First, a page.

Cap rates are below prior peak levels, yet real estate capital markets remain liquid across debt and equity.
While Q3 brought a strong and sustained appetite for higher yielding opportunities outside primary markets, the pricing gap between primary and secondary markets remains at an all-time high and well beyond historic expansionary cycle norms, according to JLL’s Q3 U.S. Office Investment Outlook. With this, cap rates continue to compress but at a moderating pace: Where are office cap rates going across these different market segments? Is the pricing gap representative of the risks associated with these markets?
- Nearly two-thirds (65.6%) of the 32 largest office markets are seeing year-over-year cap rate compression. Less than one-quarter (22%) are seeing softening
- The overall pace of annual compression is moderating (39 bps in 2015 vs. 30 bps YTD in 2016)
- The average cap rate for primary markets is now 4.1%; the average cap rate for secondary markets is 5.2%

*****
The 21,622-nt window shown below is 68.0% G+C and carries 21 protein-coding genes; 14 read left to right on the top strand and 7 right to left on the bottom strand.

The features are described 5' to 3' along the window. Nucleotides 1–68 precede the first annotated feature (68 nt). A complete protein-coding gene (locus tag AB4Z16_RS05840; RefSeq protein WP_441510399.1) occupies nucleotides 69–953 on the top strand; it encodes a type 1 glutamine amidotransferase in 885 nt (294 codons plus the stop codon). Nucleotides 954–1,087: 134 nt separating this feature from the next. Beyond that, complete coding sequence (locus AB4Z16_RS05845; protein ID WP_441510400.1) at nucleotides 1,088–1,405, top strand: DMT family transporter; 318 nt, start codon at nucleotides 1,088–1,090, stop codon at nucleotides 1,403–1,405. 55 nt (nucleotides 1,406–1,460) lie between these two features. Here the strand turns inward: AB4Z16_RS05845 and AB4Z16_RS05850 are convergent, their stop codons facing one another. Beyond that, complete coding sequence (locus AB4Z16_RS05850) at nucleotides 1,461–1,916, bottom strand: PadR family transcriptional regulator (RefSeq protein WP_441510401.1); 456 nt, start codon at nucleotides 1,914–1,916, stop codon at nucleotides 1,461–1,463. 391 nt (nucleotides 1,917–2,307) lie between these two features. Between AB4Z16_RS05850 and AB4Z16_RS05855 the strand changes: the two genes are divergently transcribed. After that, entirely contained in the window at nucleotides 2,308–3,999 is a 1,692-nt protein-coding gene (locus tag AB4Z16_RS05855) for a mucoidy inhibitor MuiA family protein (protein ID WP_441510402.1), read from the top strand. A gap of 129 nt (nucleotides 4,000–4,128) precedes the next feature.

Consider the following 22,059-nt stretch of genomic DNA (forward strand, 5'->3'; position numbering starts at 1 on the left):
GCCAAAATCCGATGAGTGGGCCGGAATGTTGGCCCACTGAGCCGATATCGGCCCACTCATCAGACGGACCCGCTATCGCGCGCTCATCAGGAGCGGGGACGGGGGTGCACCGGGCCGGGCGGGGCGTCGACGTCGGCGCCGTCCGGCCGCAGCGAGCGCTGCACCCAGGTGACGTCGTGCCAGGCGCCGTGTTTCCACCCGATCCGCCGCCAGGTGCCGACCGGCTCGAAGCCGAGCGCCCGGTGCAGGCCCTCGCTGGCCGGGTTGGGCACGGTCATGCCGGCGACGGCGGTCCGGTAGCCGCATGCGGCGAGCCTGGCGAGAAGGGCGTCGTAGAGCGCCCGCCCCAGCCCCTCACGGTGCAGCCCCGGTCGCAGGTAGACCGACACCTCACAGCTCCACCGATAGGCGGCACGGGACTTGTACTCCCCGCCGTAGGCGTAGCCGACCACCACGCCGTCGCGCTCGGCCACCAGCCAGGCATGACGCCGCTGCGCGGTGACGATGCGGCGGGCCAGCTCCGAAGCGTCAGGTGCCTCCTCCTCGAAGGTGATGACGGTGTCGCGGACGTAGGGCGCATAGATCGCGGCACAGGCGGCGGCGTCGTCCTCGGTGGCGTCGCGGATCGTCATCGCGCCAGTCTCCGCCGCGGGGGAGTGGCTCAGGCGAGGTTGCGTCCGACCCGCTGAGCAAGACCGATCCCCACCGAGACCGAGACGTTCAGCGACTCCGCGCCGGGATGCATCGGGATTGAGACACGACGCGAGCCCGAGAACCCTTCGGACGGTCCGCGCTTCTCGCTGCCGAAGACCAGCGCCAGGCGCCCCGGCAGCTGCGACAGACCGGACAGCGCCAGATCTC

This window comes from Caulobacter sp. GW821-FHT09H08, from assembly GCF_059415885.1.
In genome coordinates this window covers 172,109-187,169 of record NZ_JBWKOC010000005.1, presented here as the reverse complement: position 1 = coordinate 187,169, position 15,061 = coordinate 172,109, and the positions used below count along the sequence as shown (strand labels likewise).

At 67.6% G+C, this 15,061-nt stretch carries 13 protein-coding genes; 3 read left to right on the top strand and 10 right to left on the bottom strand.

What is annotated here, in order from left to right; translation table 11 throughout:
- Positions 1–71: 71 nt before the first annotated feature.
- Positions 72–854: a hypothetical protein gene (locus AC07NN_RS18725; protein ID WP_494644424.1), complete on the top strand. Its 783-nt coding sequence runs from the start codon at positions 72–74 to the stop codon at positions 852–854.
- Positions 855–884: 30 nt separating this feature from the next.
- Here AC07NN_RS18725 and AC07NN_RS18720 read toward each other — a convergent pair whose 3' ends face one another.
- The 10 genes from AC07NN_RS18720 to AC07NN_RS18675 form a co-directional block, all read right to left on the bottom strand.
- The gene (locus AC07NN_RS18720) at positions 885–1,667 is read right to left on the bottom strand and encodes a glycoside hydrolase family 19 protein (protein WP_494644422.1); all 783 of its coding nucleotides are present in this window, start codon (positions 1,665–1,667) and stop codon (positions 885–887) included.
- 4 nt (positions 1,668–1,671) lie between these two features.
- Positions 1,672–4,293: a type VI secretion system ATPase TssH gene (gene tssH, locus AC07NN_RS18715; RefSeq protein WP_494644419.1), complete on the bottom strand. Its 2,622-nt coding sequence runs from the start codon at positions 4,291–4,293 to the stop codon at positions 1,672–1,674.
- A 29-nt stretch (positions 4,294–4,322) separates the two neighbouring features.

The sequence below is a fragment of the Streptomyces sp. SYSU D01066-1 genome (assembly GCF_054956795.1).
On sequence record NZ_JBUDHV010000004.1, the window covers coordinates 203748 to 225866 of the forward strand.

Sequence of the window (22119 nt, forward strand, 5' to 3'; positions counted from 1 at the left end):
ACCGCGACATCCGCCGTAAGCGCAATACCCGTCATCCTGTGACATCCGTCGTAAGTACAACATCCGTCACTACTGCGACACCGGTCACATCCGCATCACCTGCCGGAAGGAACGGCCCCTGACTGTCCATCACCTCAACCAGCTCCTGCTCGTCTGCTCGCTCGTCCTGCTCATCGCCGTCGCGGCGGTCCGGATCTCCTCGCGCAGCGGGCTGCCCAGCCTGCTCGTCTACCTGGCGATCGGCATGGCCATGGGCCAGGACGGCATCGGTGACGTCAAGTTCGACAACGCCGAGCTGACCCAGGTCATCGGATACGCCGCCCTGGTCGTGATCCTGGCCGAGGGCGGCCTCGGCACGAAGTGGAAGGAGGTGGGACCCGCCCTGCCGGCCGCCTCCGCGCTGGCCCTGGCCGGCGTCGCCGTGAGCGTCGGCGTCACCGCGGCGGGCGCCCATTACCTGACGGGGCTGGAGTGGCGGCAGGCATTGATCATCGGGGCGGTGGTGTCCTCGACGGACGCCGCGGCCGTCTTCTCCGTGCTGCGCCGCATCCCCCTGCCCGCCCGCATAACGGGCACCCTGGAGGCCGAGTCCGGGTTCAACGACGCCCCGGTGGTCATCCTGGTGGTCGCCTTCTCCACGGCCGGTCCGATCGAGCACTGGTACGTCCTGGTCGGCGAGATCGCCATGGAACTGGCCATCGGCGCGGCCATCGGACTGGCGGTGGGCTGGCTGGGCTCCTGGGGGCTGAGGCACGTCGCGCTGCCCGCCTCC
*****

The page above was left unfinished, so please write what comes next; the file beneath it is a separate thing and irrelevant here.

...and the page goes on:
- Secondary market yield discount relative to primary markets is at a historic high of 111 basis points
This infographic provides a brief overview of office pricing across the United States as of Q3 2016.
Where are investors finding value across primary and secondary markets?
Numerous factors, including economic, demographic, market fundamentals and pricing, must be considered when determining acquisition strategy, but regardless of these impacts, there is a clear pricing discount for secondary markets relative to primary markets. This discount is now at the highest level it has been in the last 15 years. Below are five assets located across five markets: Atlanta, Boston, Charlotte, Los Angeles and New York. Each deal is a value-add transaction that traded in 2016. Check out each deal’s specs, as well as key stats for other markets, in the below infographic.